A Mayan actor performs at the Tak'Alik A'Baj archaeological site south of Guatemala City on June 21, 2012, during the celebration of the beginning of the summer solstice, which ends on December 21 when concludes the current Mayan cycle known as Bak'tun 13, which for some experts will coincide with the end of the world.

If your understanding of the cosmic order is rooted in ancient Mayan wisdom, you might want to re-think the vaunted December 21 end-of-the-world date, according to British professor Andrew Wilson, who says it came out of a 1975 book by Terence McKenna and lacks any significant longer history, according to Yahoo!News

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Wilson says McKenna set the date in a "Timeline Zero" prophecy inspired by the Chinese I Ching, magic mushrooms, and his own calculations. 

“December 21st will be just another Friday morning,” the University of Derby professor told Yahoo, even though proponents "claimed to be channeling various spirits, including the spirit of a Mayan king from the seventh century."

The date was picked up in a 1987 book called The Mayan Factor by McKenna enthusiast Jose Arguelles, who "predicted a ‘shift in human consciousness’ - mass enlightenment" explained Wilson. But "it's an obsolete form of the calendar," he says, one "which had not been used since the year 1100 AD.”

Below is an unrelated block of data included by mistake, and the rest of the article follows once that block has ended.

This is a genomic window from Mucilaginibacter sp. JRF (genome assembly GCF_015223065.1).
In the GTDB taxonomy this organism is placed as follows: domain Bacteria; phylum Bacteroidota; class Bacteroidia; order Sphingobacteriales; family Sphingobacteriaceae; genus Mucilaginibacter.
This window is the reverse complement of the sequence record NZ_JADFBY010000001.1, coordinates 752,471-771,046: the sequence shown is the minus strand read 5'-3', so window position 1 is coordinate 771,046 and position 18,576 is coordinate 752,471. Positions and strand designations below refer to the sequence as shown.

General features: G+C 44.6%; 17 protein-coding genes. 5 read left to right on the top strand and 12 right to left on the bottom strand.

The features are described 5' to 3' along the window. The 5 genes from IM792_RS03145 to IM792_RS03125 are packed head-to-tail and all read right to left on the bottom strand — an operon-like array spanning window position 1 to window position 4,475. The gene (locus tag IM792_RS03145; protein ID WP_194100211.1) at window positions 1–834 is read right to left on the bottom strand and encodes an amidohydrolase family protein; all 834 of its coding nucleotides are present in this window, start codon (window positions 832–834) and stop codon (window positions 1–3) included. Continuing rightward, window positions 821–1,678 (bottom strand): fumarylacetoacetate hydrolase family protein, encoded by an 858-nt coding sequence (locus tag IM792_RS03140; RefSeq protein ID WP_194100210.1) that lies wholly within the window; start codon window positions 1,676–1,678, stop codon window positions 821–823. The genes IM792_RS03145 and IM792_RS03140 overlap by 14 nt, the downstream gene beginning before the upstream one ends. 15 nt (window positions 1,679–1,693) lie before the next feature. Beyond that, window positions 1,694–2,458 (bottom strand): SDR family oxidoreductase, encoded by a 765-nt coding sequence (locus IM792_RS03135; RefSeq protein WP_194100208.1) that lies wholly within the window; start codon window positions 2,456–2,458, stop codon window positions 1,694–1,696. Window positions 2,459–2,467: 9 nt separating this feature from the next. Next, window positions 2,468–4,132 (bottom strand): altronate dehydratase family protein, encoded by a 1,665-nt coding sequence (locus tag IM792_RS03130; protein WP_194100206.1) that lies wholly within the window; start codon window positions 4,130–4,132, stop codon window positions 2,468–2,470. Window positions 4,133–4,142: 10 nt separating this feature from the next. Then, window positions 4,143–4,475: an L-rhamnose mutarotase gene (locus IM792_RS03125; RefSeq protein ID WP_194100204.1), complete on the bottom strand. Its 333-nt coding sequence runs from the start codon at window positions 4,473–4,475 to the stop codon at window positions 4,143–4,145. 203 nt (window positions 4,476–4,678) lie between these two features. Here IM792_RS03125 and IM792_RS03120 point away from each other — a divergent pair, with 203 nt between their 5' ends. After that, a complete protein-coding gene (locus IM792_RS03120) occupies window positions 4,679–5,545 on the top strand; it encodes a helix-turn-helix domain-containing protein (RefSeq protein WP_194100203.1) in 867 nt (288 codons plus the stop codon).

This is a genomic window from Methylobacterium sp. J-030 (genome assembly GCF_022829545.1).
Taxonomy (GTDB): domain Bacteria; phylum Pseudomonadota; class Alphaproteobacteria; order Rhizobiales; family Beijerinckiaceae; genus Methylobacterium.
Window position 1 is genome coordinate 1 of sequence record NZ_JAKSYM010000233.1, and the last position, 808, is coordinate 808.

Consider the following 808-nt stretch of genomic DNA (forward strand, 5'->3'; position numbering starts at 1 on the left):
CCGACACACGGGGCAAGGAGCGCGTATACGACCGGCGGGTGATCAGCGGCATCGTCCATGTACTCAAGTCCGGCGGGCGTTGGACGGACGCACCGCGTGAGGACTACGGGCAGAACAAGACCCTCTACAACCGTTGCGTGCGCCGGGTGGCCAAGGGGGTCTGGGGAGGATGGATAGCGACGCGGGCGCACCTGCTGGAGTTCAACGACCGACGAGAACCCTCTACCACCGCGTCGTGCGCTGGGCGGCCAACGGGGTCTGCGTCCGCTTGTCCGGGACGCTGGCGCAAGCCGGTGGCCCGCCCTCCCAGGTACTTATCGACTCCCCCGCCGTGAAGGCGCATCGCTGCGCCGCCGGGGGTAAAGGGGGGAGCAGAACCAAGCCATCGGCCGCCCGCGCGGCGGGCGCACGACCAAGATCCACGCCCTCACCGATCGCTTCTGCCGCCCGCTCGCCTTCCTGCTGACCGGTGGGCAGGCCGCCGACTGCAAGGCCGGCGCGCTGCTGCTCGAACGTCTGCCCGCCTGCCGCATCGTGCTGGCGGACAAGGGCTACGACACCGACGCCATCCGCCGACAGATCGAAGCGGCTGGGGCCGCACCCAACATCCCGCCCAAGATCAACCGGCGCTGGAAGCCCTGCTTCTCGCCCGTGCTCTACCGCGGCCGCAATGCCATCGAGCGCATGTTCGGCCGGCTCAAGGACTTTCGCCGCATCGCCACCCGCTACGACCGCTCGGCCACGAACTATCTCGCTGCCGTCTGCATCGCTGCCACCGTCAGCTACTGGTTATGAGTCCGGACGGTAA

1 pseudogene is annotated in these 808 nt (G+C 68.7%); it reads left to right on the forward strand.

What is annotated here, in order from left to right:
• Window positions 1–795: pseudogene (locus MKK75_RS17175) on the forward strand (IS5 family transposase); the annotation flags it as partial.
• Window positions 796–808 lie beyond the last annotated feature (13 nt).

McKenna's work so inspired Arguelles that he "popularized the date in connection with the ‘long count calendar’ of the Mayan people in his new-age circles" but Wilson maintains there is no such "central belief."

“It varies from the ideas that Earth’s magnetic poles might shift, to the idea of a ‘galactic council’ visiting Earth," he said. "There’s no one, definite idea - it mirrors the New Age beliefs from which it comes.”

The argument, presented in Wilson's "From Mushrooms to the Stars," is set for publication next year, said Yahoo -- provided we're all still here. 

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